It wouldn't be inaccurate to describe Embedded as heavy-handed, but it would be missing the point. In writing his corrosively satirical new play, which just opened at The Public Theater's Newman Theater, Tim Robbins had only one goal: present his political views and interpretation of current events to people that agree with him. In that way, the play can be seen as nothing less than a smashing success.
Viewed from almost any other angle, the verdict is somewhat less clear. Robbins, an abundantly talented film actor (he just won an Academy Award for his performance in Mystic River) and outspoken liberal, takes so many shots in Embedded that there's not much room left for a play. That, more than the vehemence with which Robbins declares his point of view about the War in Iraq, is what causes Embedded to falter.
Robbins never refers to Iraq by name, though - the country under attack from U.S. forces in operation "Awe and Shock" is Gomorrah (get it - Saddam / Gomorrah?), its capital city is Babylon, and its leader is known only as The New Hitler. The bad guys are a group of conservative lawmakers protecting their own financial interests, swearing fealty to Leo Strauss, and getting sexually aroused at the thought of war (they're masked - and thus dehumanized - by Erhard Stiefel); the good guys are the journalists attempting to get out the truth, though many of their reports are suppressed by the military.
Real characters are few. The lawmakers have names (like Rum-Rum and Gondola), there's a Jessica Lynch-like soldier named Jen-Jen Ryan (played by Kaili Hollister) who suffers a blackout during an attack and around whom a number of wildly different stories (and possible TV movies) swirl, and there's Colonel Hardchannel, (V.J. Foster) who tortures the embedded journalists under his care, suppresses their stories, and laces his drills with quotes from musical theatre songs.
None of these add up to real characters, but in a satire do they really have to? Satire can usually get by if it's trenchant and funny, but Embedded is really neither. By the end, Robbins has made his feelings known about the military, the Bush administration, and the journalists and other innocents who have died since the United States first began its Iraq liberation mission last year, but hasn't he already made his point of view public knowledge? Does Robbins have no responsibility to give something else, something new to his audience?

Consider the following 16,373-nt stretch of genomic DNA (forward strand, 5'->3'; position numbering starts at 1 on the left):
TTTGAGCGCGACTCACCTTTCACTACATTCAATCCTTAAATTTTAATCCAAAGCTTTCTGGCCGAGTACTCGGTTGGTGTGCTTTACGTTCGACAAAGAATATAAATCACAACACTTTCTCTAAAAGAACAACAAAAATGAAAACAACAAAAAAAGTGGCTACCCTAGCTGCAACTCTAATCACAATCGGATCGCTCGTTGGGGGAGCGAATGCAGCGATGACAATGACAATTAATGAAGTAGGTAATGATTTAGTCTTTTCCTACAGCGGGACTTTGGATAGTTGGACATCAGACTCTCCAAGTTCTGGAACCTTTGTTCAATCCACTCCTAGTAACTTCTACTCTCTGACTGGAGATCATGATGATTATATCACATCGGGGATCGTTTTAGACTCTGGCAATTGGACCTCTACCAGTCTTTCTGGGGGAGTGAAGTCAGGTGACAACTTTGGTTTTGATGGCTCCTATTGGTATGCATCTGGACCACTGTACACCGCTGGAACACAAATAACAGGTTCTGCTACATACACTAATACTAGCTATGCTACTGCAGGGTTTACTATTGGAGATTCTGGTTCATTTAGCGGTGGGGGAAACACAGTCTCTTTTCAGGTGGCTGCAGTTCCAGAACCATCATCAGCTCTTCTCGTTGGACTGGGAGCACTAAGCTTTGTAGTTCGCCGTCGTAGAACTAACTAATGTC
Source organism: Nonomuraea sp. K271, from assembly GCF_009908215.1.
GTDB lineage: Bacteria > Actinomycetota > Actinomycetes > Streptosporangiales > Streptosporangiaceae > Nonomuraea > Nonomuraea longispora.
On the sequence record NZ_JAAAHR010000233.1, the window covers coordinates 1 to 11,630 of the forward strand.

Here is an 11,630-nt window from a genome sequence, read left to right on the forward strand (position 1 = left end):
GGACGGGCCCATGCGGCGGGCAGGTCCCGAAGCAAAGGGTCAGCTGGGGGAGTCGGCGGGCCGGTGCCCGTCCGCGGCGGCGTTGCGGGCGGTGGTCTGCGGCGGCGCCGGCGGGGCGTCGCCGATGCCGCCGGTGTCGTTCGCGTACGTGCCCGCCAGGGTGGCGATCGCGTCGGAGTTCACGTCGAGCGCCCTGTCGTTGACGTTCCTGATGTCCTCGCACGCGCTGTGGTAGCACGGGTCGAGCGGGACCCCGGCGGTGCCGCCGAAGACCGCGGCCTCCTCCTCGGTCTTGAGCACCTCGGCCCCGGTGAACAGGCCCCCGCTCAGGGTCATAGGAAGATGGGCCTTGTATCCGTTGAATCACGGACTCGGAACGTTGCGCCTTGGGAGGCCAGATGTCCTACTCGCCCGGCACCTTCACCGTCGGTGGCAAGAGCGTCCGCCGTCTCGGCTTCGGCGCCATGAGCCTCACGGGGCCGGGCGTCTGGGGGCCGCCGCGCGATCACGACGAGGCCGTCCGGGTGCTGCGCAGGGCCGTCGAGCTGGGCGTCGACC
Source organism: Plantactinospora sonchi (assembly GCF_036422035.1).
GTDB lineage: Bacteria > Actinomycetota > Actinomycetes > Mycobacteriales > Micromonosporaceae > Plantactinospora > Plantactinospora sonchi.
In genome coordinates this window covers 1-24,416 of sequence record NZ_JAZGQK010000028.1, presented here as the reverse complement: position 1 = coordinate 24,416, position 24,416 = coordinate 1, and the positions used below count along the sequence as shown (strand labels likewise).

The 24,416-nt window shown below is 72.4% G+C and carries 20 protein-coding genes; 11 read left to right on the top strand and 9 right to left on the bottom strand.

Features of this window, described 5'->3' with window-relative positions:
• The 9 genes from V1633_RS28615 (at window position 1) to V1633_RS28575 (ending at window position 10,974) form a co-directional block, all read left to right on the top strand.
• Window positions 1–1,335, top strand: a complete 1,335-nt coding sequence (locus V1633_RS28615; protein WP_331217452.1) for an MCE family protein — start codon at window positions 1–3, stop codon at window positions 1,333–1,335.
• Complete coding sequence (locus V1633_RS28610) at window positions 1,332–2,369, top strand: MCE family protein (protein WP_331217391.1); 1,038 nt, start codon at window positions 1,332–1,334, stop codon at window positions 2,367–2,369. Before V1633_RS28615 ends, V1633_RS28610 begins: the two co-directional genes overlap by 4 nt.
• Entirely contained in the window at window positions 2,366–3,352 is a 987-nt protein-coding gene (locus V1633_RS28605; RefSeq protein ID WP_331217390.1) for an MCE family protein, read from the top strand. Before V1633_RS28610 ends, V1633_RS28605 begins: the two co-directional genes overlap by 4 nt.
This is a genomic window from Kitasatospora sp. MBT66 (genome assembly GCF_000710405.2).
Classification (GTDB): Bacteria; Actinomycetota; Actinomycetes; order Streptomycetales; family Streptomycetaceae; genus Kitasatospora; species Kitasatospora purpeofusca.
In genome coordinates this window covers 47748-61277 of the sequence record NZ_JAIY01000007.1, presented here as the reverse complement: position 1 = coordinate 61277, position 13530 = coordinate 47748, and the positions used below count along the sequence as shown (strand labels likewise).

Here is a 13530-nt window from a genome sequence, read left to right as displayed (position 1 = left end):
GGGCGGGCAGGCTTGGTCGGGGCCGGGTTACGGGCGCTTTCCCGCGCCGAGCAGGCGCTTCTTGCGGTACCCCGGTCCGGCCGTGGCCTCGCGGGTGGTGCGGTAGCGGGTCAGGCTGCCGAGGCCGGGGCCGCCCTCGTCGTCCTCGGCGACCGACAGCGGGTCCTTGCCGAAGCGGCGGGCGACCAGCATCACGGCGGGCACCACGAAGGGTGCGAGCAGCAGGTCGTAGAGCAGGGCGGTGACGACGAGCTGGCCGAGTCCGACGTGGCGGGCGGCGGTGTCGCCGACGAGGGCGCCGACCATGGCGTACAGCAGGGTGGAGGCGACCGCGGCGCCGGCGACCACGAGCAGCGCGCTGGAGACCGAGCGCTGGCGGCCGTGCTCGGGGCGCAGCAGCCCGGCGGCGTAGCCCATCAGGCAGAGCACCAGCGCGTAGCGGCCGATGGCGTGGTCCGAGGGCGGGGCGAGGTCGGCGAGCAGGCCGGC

Regardless, he gives it to them, but not in his writing - Robbins also provides some of the year's most superb direction. His staging is about as inventive and briskly paced as his writing is unsurprising. Robbins has some help from Adam H. Green's lighting design, but the seamless motion between the Gomorrah desert, army tents, training grounds, dance halls, and darkness-shrouded hospitals must be attributed solely to Robbins. (Richard Hoover's set consists of little more than a few non-descript set pieces.)
Robbins's staging also requires that most of the actors are always visible to the audience, though they're capable of vanishing so quickly as one figure and reappearing as another that it often seems as if there are more than 13 people in the company. Ben Cain, Brian T. Finney, Mark Lewis, Riki Lindhome, Jay R. Martinez, Kate Mulligan, Steven M. Porter, Brian Powell, Toni Torres, Lolly Ward, and Andrew Wheeler make up the balance of the company, though only Hollister and Foster really stand out, and Foster's portrayal is the only wholly successful one.
Perhaps that's because Robbins takes special care to make sure that Hardchannel as ignorant and cruel as possible. He relies on some clichés about angry military men in constructing him, yes, but Foster is about the only actor allowed to play a person, complete with strengths, weaknesses, and unique peccadilloes. (I'll let pass the implication that only someone this thoroughly uncaring and uncultured would devote his life to musical theatre.) Robbins's other attempts to define a few individual personalities in the journalists, including two who fall in something sort of like love, fall flat, but Hardchannel is at least one real personality to grab onto.
One can't help but wish Robbins had written a few others, just to dilute his anger at the state of world events a bit more. Robbins's satire isn't pointed or funny enough on its own, and anger by itself is not necessarily inherently theatrical. Still, his breezy direction makes Embedded a surprisingly breezy and even enjoyable affair despite the leaden, proselytizing writing.